Monday, 14 September 2009

Ericsson calls for ICT to be part of the Copenhagen agenda

In a keynote speech to the Broadband World Forum in Paris last week, incoming Ericsson CEO Hans Vestberg called for ICT to be on the agenda at the UN Convention on Climate Change in Copenhagen in December.

Vestberg quoted the Smart 2020 report prediction of ICT helping reduce emissions by 15%, but went on "Ericsson believes that with an innovation-driven climate agenda, reductions could be even greater. Modern ICT solutions, ranging from education and information services, health as well as transport, can give access to vital services all over the world, without sacrificing our environment."

Vestberg said: "As representatives of the ICT sector, Ericsson and our industry peers also have the task to bring this message home to our governments and politicians. Change will require the commitment and actions of all levels of society; governments, industry, civil society and individuals. A committed global effort at COP15 (Copenhagen) is essential to secure both environmental sustainability and economic development, and ICT should be at the heart of this."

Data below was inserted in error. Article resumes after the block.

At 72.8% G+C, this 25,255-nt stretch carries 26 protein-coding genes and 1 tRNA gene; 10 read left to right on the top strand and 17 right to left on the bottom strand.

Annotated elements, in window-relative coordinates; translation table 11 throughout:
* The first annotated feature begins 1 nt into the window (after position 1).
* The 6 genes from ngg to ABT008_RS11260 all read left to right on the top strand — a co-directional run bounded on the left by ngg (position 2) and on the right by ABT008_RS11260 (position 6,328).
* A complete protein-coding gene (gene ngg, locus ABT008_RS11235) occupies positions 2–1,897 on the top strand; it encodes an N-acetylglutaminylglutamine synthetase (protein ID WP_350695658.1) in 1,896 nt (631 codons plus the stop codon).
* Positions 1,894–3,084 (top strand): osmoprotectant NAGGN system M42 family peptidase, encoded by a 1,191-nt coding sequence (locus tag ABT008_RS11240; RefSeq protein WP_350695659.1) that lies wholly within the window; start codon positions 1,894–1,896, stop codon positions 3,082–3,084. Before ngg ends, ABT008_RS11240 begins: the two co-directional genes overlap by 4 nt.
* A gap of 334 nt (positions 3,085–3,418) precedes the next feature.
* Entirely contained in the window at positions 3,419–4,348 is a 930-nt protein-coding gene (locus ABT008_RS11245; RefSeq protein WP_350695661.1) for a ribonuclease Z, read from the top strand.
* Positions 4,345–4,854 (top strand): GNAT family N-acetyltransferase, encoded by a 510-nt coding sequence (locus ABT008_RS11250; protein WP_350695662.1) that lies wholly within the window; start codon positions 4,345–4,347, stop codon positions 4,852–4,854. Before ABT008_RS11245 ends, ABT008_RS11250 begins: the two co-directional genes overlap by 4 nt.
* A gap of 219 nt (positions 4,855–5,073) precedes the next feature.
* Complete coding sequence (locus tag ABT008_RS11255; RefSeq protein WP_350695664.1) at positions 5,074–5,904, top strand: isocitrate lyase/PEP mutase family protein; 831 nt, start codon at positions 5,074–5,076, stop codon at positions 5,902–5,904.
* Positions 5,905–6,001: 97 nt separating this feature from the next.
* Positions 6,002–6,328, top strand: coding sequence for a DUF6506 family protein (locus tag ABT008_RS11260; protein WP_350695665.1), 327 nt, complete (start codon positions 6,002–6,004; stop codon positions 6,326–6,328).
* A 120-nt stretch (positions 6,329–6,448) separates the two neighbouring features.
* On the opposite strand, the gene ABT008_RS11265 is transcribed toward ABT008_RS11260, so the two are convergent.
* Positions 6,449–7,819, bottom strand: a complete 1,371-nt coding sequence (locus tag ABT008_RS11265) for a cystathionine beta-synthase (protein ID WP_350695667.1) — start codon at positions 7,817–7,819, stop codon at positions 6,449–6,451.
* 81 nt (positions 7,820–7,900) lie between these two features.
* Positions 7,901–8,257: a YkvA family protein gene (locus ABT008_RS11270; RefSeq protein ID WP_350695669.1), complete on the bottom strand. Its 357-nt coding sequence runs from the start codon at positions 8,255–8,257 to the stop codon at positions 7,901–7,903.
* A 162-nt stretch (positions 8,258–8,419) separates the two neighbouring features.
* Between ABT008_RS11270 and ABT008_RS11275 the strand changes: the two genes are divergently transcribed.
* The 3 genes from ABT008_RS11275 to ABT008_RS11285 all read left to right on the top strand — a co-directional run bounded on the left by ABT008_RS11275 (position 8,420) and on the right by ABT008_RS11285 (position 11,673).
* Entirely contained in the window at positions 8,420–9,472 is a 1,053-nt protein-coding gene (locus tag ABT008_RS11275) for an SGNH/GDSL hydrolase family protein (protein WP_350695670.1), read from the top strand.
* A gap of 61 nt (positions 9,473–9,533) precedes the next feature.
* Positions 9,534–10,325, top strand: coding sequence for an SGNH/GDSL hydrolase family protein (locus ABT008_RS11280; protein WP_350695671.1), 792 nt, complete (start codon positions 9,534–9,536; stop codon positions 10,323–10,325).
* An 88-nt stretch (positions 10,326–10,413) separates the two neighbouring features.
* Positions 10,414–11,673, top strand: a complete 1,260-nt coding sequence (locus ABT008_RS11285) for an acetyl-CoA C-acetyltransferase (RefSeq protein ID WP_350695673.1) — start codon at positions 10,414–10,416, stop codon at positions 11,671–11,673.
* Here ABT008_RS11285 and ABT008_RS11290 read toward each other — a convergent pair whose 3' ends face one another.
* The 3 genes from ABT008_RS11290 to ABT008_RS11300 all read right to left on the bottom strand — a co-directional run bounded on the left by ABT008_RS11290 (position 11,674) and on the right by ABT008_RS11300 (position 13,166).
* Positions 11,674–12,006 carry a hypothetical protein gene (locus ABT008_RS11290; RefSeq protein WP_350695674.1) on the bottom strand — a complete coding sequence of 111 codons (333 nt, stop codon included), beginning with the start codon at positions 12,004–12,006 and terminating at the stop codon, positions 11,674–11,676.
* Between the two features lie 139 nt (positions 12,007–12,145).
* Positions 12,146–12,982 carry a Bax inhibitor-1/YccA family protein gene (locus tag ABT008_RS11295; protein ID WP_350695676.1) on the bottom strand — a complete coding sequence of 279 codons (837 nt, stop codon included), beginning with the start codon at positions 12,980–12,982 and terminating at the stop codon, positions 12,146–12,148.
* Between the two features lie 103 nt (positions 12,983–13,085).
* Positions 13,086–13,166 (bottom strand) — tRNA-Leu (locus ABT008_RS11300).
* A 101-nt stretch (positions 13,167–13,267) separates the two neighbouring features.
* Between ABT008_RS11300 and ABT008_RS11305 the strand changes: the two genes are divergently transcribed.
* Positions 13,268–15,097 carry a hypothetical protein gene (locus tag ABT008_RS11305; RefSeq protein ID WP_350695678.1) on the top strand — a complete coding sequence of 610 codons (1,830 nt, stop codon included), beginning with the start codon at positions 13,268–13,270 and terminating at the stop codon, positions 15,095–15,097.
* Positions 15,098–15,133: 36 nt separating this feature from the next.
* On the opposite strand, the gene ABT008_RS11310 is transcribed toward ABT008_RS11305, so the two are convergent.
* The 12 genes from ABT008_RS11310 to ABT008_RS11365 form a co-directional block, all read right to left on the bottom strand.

The focus of the speech was that (well-functioning) broadband is the backbone of a low-carbon 21st century information infrastructure and that investments in this infrastructure can reinforce several different low-carbon solutions such as virtual meetings, smart grids, m-governance, m-health, e-learning, e-paper, etc.

He has a good point. I am surprised by the continued lack of focus on how ICT can help us achieve a lower carbon economy. Despite the Smart 2020 report (and others like it) that detail and quantify the savings that can be made by effective use of ICT, attention remains on the emissions that ICT generates and how to reduce it. If it isn't highlighted at Copenhagen then one avenue to serious emissions reduction is being ignored.

As for broadband, well if BT in the UK can't supply at any respectable speed outside of major cities (I'm 40 minutes from London and speeds often drop to dial-in) then it's going to be an uphill struggle.

© The Green IT Review

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